Calvary Review

Calvary
Written and Directed by: John Michael McDonagh
Starring: Brendan Gleeson, Chris O’Dowd, Kelly Reilly, Aidan Gillen, Dylan Moran, Isaach De Bankolé, Domhnall Gleeson

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“Certainly a startling opening line,” is about all that Father James (Brendan Gleeson) can manage in response to the mystery parishioner who enters his confession box and states the cause of his grievance. You can discover this opening line for yourself when you watch Calvary, suffice to say that its shocking content and shockingly nonchalant delivery set the tone for this satire on modern Irish morality: edgy, irreverent and just a wee bit too broad for its philosophical ponderings to win out.

The unseen confessor informs Fr. James that he has seven days to put his affairs in order because he’s going to kill him – a good and innocent priest – as symbolic retribution for abuse suffered as a boy at the hands of another. Will Fr. James acquiesce and present himself as the sacrificial lamb on the appointed hour at the appointed place? Will he report the threat – he suspects he knows his tormentor’s identity – or will he look to resolve the situation himself?

If the title card quote by Saint Augustine doesn’t clue you in to how Calvary decides to play this dilemma then back to Sunday school with you! If you still need a guide to recognizing your saints then you’ll probably take the movie at face value and find it ludicrous and ham-fisted. Over the course of the seven days, we meet the inhabitants of the rural coastal parish Fr. James ministers to. The who’ll-do-it mystery is irrelevant – every suspect is equally venal and amoral – as the story is more concerned with hitting every red-button issue to plague Irish society in the last 10 years: African immigrants, the economic crisis, loosening sexual mores, suicide and the failings of the Catholic church are just the tip of the iceberg.

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The supporting cast is sprinkled with well-known (this side of the pond at least) Irish comedians and character actors but most are crudely-drawn caricatures, either mouthpieces to air our collective national grievances or strawmen to appease them. As Aidan Gillen’s coke-snorting, widow-screwing physician observes of himself, “The atheistic doctor? A clichéd part to play. There aren’t that many good lines.” Meta ever, Calvary?

Against this backdrop of over-kooked (yup, with a K!) humanity, only Kelly Reilly (Flight) as Fr. James’ daughter – he answered his vocation after his wife’s untimely death – visiting from London provides any kind of support worthy of Gleeson’s own understated performance. Critics have called his “career-defining” and “towering” but I think that’s judging it against the flimsy other characterizations around him. He’s a formidable talent when given more than just shady CIA hacks to portray and his twin collaborations with John Boorman, The General and The Tiger’s Tale, are in much better service of his range. Still, it’s a credit to him that he manages to pull a flesh and bone character from the paucity of the role as written, even as the script decides to play that old cinematic staple – the recovering-alcoholic-falls-off-wagon card – and throws a loaded pistol into the mix for good measure.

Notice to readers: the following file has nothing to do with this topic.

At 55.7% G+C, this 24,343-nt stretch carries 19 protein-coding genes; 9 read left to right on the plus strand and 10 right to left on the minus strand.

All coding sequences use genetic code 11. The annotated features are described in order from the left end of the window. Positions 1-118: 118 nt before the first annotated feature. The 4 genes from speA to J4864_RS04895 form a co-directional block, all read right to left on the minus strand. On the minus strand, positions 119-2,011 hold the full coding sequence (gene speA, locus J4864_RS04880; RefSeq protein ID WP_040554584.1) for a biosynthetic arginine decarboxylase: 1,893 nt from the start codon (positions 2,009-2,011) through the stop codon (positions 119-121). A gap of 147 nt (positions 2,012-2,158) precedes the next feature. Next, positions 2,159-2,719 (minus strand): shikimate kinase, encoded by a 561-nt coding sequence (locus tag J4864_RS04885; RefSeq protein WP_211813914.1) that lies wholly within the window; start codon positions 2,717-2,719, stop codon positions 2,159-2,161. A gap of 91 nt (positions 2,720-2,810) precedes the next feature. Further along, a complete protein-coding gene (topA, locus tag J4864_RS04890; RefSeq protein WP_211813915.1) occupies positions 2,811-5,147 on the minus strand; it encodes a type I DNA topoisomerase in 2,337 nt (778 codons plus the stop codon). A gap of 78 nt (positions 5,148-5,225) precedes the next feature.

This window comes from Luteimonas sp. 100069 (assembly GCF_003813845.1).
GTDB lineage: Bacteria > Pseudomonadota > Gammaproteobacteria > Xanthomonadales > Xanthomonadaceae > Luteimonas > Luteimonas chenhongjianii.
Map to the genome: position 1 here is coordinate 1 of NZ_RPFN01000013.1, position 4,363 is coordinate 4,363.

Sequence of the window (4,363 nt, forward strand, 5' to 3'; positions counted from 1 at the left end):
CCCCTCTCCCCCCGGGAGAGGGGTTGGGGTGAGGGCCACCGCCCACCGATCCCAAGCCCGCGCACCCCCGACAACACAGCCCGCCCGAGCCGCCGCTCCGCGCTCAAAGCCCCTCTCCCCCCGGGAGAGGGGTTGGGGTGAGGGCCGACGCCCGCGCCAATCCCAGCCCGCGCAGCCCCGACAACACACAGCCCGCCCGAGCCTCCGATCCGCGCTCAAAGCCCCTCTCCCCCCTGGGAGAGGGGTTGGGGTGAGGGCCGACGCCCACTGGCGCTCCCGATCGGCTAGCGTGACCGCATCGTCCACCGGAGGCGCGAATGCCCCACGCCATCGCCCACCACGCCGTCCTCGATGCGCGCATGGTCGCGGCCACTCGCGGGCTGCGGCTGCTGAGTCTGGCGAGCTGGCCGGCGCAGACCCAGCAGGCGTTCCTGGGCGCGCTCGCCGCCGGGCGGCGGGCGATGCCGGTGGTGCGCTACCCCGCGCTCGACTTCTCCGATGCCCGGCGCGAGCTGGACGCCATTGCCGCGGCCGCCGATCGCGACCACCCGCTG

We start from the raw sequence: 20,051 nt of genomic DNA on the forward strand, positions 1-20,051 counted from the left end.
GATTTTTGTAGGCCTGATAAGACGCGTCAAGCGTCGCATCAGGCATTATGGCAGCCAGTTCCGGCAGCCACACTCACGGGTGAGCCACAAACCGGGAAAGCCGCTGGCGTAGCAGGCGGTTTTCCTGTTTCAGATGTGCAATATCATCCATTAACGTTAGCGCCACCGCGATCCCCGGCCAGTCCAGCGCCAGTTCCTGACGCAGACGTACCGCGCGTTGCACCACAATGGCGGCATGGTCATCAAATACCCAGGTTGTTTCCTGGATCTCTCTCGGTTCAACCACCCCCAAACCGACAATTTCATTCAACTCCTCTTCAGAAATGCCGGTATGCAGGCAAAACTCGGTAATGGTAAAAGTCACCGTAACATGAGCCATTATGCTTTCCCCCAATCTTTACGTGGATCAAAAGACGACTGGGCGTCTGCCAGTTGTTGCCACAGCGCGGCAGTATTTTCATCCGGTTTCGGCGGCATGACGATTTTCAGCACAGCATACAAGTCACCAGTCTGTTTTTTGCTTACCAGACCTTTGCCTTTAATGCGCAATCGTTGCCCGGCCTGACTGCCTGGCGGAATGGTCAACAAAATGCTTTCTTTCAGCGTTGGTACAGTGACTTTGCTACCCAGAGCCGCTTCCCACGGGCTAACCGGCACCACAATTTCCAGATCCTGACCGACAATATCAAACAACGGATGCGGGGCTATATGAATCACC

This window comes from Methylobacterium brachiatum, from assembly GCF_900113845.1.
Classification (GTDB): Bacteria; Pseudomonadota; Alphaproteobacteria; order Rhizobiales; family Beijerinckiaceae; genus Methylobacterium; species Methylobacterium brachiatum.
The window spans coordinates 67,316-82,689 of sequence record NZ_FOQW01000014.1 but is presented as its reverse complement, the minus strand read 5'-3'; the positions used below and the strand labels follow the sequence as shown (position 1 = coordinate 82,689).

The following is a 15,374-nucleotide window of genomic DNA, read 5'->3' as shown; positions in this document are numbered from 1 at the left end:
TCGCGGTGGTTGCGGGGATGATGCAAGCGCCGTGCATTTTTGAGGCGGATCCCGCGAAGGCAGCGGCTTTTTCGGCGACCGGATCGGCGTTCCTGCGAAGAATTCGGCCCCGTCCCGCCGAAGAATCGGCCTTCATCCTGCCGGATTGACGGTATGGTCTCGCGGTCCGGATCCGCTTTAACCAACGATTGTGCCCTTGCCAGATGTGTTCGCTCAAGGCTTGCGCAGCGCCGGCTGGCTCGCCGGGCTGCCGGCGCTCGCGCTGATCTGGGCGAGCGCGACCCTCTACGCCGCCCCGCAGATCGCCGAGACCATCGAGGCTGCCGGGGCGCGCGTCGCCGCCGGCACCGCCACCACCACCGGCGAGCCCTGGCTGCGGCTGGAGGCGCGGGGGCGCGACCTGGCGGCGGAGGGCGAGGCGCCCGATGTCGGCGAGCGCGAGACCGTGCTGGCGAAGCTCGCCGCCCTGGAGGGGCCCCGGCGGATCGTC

Director John Michael McDonagh’s previous movie was The Guard, a likeable slice of Irish crime comedy put through the Tarantino blender with Gleeson in the title role. Here his camera is well served by two commanding natural assets: the stunning Atlantic coastline of County Sligo and Gleeson’s equally rugged bear of a face on which hangs heavy the burden of the cross Fr. James is forced to carry. Calvary, named for the mountain of execution where Christ took the place of a sinner, asks you to consider the cost of atoning for modern human frailty. Had the script been a little less “referential” and a little more “reverential”, it might have made a bigger convert of this particular heathen. — Mike Reilly

SCORE: 2 stars



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  • Flo Lieb

    Good review. I also do not fully understand the appraisal of this film, all of the supporting cast are indeed one-note characters with the appearance of Gleeson’s son as the low point. Yet the score was heavenly, mind you.

  • Matt the Kiwi

    Watched this movie a couple of weeks ago and left it feeling depressed and deflated (while still managing to admire it on some level). Have a good dose of father Ted standing by to pick you up after this gloomy effort.

  • Mike Reilly

    Matt
    If if left you feeling that way then the makers probably feel “job well done!” Methinks you could interchange some of the more outlandish Calvary characters with those from Fr Ted and not affect the tonal balance of either.
    Mike

  • Mike Reilly

    Oddly, Flo, I thought the Freddie scene (the character played from Gleeson’s real-life-son) was one of the more straightforward and sincere episodes. Go figure! Although the writer still couldn’t resist adding a dash of genre sensationalism to the setting (I’m thinking of the added bite(!) given to Freddie’s prior sin). I can imagine McDonagh wanting to add a glass wall to the scene and not getting his way that time.
    Mike

  • Matt the Kiwi

    You may well be right Mike (on both counts) but if the goal is only to bring the viewer down without making a statement about something then what’s the point? I guess I’m just getting tired of movies made by misanthropes…although perhaps the last scene was some kind of redemption for mankind?

  • Bubz

    The film is incredible. It has vibes of Bergman running through it which I loved, especially the idea of merging that style and themes with something akin to Tarantino. I found it really powerful.